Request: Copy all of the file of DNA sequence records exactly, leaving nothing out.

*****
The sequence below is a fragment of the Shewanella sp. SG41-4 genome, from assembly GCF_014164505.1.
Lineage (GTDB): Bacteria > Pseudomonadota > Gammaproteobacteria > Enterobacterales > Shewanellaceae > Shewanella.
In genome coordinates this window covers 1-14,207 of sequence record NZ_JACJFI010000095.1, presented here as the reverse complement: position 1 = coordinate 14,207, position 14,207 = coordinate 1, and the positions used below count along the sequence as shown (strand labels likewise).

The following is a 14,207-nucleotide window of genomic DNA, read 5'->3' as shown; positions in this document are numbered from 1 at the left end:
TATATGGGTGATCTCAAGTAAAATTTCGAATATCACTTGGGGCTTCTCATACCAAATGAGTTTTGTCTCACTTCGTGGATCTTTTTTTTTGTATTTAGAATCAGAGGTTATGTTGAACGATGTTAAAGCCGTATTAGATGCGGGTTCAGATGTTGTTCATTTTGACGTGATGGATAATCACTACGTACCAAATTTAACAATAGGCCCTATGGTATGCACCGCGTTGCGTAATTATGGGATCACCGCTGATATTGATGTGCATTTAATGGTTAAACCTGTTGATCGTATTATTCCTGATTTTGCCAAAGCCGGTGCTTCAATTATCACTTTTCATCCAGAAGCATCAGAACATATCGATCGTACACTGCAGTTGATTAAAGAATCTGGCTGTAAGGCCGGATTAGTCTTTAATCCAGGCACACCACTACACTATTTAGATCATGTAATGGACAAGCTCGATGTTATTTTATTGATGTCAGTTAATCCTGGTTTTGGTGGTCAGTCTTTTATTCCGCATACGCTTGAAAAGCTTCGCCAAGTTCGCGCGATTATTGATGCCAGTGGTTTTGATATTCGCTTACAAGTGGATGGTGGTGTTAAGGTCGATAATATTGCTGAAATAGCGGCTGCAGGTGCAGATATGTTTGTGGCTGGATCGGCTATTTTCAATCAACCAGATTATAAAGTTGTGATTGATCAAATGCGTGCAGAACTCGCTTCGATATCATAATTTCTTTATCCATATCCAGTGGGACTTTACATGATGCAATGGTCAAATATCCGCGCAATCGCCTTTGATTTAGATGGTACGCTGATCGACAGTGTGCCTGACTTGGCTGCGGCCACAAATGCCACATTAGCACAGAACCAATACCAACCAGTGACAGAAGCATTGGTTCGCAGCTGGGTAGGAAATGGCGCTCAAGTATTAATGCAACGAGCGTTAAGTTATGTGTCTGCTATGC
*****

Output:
The sequence below is a fragment of the Shewanella sp. SG41-4 genome, from assembly GCF_014164505.1.
Lineage (GTDB): Bacteria > Pseudomonadota > Gammaproteobacteria > Enterobacterales > Shewanellaceae > Shewanella.
In genome coordinates this window covers 1-14,207 of sequence record NZ_JACJFI010000095.1, presented here as the reverse complement: position 1 = coordinate 14,207, position 14,207 = coordinate 1, and the positions used below count along the sequence as shown (strand labels likewise).

The following is a 14,207-nucleotide window of genomic DNA, read 5'->3' as shown; positions in this document are numbered from 1 at the left end:
TATATGGGTGATCTCAAGTAAAATTTCGAATATCACTTGGGGCTTCTCATACCAAATGAGTTTTGTCTCACTTCGTGGATCTTTTTTTTTGTATTTAGAATCAGAGGTTATGTTGAACGATGTTAAAGCCGTATTAGATGCGGGTTCAGATGTTGTTCATTTTGACGTGATGGATAATCACTACGTACCAAATTTAACAATAGGCCCTATGGTATGCACCGCGTTGCGTAATTATGGGATCACCGCTGATATTGATGTGCATTTAATGGTTAAACCTGTTGATCGTATTATTCCTGATTTTGCCAAAGCCGGTGCTTCAATTATCACTTTTCATCCAGAAGCATCAGAACATATCGATCGTACACTGCAGTTGATTAAAGAATCTGGCTGTAAGGCCGGATTAGTCTTTAATCCAGGCACACCACTACACTATTTAGATCATGTAATGGACAAGCTCGATGTTATTTTATTGATGTCAGTTAATCCTGGTTTTGGTGGTCAGTCTTTTATTCCGCATACGCTTGAAAAGCTTCGCCAAGTTCGCGCGATTATTGATGCCAGTGGTTTTGATATTCGCTTACAAGTGGATGGTGGTGTTAAGGTCGATAATATTGCTGAAATAGCGGCTGCAGGTGCAGATATGTTTGTGGCTGGATCGGCTATTTTCAATCAACCAGATTATAAAGTTGTGATTGATCAAATGCGTGCAGAACTCGCTTCGATATCATAATTTCTTTATCCATATCCAGTGGGACTTTACATGATGCAATGGTCAAATATCCGCGCAATCGCCTTTGATTTAGATGGTACGCTGATCGACAGTGTGCCTGACTTGGCTGCGGCCACAAATGCCACATTAGCACAGAACCAATACCAACCAGTGACAGAAGCATTGGTTCGCAGCTGGGTAGGAAATGGCGCTCAAGTATTAATGCAACGAGCGTTAAGTTATGTGTCTGCTATGC